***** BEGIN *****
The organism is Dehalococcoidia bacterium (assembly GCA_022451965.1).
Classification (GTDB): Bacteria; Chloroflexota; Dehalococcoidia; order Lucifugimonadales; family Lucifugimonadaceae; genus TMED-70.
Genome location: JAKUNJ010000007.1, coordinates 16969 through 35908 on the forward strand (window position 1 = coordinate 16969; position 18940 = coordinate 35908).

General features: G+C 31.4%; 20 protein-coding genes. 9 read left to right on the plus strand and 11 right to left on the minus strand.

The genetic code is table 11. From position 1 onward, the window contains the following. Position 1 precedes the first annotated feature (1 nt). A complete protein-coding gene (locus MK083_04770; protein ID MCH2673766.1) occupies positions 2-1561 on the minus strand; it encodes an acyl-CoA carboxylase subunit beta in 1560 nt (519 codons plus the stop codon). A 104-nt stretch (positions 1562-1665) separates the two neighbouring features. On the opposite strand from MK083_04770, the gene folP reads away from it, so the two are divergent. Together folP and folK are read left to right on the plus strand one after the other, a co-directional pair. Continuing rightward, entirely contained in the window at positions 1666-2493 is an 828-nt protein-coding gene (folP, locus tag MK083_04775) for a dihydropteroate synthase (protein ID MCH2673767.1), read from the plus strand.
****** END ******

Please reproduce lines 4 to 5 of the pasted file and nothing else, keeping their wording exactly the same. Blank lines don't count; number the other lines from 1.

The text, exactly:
General features: G+C 31.4%; 20 protein-coding genes. 9 read left to right on the plus strand and 11 right to left on the minus strand.

The genetic code is table 11. From position 1 onward, the window contains the following. Position 1 precedes the first annotated feature (1 nt). A complete protein-coding gene (locus MK083_04770; protein ID MCH2673766.1) occupies positions 2-1561 on the minus strand; it encodes an acyl-CoA carboxylase subunit beta in 1560 nt (519 codons plus the stop codon). A 104-nt stretch (positions 1562-1665) separates the two neighbouring features. On the opposite strand from MK083_04770, the gene folP reads away from it, so the two are divergent. Together folP and folK are read left to right on the plus strand one after the other, a co-directional pair. Continuing rightward, entirely contained in the window at positions 1666-2493 is an 828-nt protein-coding gene (folP, locus tag MK083_04775) for a dihydropteroate synthase (protein ID MCH2673767.1), read from the plus strand.